Pilots, flight attendants lead public opposition to intrusive new measures
TSA employee reportedly admitted pat-down involving touching of genitals meant to intimidate people into using body scanners
As public anger grows over the TSA's body scanners and intrusive new airport pat-down procedure, a Web site is urging travelers to "opt out" from the body scanners and instead choose to have a pat-down in public view, so that everyone can "see for themselves how the government treats law-abiding citizens."
OptOutDay.com declares November 24 to be the day when air travelers should refuse to submit to a full body scan and choose the enhanced pat-down -- an option many travelers have described as little short of a molestation.
It's the day ordinary citizens stand up for their rights, stand up for liberty, and protest the federal government's desire to virtually strip us naked or submit to an "enhanced pat down" that touches people's breasts and genitals. You should never have to explain to your children, "Remember that no stranger can touch or see your private area, unless it's a government employee, then it's OK."
The goal of National Opt Out Day is to send a message to our lawmakers that we demand change. No naked body scanners, no government-approved groping. We have a right to privacy and buying a plane ticket should not mean that we're guilty until proven innocent.
According to SmarterTravel.com, the Web site is the brainchild of Brian Sodegren, who describes himself as "an ordinary citizen who is concerned about what is happening" and who "wanted to provide an educational platform and outlet to highlight what is going on."
Sodegren is by no means the only air traveler to be upset at the TSA's new procedures. But his recommendation that travelers instead choose the pat-down may be too much for the faint of heart, given the allegations of sexual impropriety being leveled at some TSA agents who carry out the procedure.
Numerous first-person accounts have emerged of parents outraged at their children being "groped" by TSA employees, or individuals attempting to avoid irradiation instead being traumatized by a TSA pat-down.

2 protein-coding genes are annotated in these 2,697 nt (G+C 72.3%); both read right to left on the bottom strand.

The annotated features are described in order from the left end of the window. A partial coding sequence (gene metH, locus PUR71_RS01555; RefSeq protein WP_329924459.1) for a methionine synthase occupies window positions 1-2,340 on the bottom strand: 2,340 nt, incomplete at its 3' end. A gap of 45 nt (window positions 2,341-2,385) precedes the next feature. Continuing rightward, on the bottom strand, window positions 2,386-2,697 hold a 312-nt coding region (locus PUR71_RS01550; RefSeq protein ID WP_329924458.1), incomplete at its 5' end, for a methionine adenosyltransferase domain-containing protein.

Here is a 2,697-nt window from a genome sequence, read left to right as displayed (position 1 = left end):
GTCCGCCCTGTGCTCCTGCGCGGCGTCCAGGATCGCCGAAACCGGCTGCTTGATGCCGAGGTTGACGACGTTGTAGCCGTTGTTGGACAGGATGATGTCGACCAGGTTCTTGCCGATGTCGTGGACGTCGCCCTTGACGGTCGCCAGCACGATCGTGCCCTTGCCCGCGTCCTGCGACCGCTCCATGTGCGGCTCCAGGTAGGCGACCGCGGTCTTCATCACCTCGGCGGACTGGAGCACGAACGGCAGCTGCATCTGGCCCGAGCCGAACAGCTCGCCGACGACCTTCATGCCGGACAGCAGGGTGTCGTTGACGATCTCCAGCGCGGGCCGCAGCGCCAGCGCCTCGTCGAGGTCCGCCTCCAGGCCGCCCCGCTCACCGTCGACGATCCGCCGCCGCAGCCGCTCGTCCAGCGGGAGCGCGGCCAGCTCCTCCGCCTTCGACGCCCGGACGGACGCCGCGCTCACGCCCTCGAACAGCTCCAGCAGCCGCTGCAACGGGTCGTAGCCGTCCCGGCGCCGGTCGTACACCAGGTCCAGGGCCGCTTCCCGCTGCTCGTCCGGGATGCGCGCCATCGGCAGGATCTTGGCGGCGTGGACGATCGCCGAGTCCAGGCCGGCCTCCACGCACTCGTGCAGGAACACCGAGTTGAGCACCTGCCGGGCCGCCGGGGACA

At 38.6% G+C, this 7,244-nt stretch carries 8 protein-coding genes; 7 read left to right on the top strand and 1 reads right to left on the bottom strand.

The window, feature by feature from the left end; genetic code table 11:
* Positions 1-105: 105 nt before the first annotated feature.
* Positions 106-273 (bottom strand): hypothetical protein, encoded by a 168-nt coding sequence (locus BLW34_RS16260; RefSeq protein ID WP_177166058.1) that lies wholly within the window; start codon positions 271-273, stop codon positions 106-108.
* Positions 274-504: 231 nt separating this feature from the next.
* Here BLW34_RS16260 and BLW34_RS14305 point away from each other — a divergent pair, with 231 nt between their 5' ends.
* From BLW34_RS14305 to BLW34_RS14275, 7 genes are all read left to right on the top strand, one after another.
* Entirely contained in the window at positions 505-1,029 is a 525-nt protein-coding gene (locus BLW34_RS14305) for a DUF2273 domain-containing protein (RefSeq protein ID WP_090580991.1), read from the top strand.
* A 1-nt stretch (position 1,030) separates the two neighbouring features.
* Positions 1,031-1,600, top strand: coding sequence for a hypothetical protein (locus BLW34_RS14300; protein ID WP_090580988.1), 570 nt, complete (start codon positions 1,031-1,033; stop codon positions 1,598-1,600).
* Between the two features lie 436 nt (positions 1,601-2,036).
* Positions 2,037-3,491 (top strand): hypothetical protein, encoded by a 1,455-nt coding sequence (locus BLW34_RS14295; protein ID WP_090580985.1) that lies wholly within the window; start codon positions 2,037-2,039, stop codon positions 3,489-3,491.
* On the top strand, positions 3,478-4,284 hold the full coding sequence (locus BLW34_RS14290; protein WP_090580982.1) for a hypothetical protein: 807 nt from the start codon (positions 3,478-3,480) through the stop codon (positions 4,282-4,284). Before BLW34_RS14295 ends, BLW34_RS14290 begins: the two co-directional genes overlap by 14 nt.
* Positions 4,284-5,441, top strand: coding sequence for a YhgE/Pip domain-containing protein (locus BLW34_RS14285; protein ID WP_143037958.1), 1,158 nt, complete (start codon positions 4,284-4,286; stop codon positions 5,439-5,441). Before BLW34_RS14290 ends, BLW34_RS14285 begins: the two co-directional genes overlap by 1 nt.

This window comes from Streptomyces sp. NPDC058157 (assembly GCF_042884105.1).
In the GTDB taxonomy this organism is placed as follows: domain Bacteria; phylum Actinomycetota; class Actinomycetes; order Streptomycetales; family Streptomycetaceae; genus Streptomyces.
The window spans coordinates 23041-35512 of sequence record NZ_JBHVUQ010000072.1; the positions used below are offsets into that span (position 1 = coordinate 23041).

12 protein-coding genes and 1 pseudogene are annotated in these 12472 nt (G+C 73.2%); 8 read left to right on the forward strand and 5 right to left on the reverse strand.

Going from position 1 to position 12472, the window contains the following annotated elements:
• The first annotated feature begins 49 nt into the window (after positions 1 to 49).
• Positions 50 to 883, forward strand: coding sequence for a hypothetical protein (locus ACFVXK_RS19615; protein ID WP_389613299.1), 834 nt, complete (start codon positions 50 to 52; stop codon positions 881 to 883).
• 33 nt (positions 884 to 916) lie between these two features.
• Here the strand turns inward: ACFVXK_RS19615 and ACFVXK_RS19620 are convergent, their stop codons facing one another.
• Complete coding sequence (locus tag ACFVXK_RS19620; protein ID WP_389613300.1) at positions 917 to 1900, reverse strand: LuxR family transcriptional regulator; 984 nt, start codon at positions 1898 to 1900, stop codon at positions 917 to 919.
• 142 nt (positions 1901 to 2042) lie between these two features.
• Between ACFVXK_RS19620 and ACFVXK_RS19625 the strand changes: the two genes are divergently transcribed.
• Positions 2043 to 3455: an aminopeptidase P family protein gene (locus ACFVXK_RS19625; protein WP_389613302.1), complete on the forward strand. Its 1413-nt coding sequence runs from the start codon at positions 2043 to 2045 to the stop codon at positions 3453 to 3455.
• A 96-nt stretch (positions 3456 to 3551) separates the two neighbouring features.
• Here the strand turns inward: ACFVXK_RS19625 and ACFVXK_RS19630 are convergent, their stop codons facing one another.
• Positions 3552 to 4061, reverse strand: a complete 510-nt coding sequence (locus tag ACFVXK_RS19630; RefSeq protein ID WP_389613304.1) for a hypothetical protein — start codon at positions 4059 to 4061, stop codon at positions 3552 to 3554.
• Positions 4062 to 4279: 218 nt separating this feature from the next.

In one incident now becoming famous online, a woman at Miami International Airport had her ticket torn up and was confronted by 12 Miami police officers after questioning the new procedure.
The Atlantic's Jeffery Goldberg reported in late October that a TSA agent admitted to him that the point of the intrusive searches was to acclimate people to being body-scanned at airports.
I asked him if he was looking forward to conducting the full-on pat-downs. "Nobody's going to do it," he said, "once they find out that we're going to do."
In other words, people, when faced with a choice, will inevitably choose the Dick-Measuring Device over molestation? "That's what we're hoping for. We're trying to get everyone into the machine." He called over a colleague. "Tell him what you call the back-scatter," he said. "The Dick-Measuring Device," I said. "That's the truth," the other officer responded.
UNIONS LEAD OPPOSITION
Pilots and flight attendants are not exempt from the new screening procedures, and unions representing them have begun urging their members to resist. The head of the American Airlines pilots' union stated last week:
There is absolutely no denying that the enhanced pat-down is a demeaning experience. In my view, it is unacceptable to submit to one in public while wearing the uniform of a professional airline pilot. I recommend that all pilots insist that such screening is performed in an out-of-view area to protect their privacy and dignity.
The pilots' union at US Airways has also come out against the new policy. US Airlines Pilots Association President Mike Cleary said in a statement:
Let's be perfectly clear: the TSA procedures we have outlined above are blatantly unacceptable as a long-term solution. Although an immediate solution cannot be guaranteed, I can promise you that your union will not rest until all U.S. airline pilots have a way to reach their workplace ... the aircraft ... without submitting ourselves to the will of a TSO behind closed doors.
This situation has already produced a sexual molestation in alarmingly short order. Left unchecked, there's simply no way to predict how far the TSA will overreach in searching and frisking pilots who are, ironically, mere minutes from being in the flight deck.
As we all know, it makes no difference what a pilot has on his or her person or in their luggage, because they have control of the aircraft throughout the entire flight. The eyewash being dribbled by the TSA in this instance is embarrassingly devoid of common sense, and we will not stand for it.
A flight attendants' union in Tempe, Arizona, representing mostly US Airways staffers, says its membership is "concerned" about the screenings. ABC 15 in Arizona reports:
A flight attendant who contacted ABC15, and asked not to be named because they are not authorized to be speak about the issue without union approval, says there have been more complaints from flight attendants filed Wednesday morning.
"They've already contacted the ACLU," said Volpe when referring to some members of the union. "We don't know if somebody may have had an experience with a sexual assault and its (pat-down) going to drudge up some bad memories."
The American Civil Liberties Union has opened a web page where members of the public can file "report abuse."
"The ACLU is collecting individuals' stories in order to determine the scope of this problem and evaluate future action," the page states.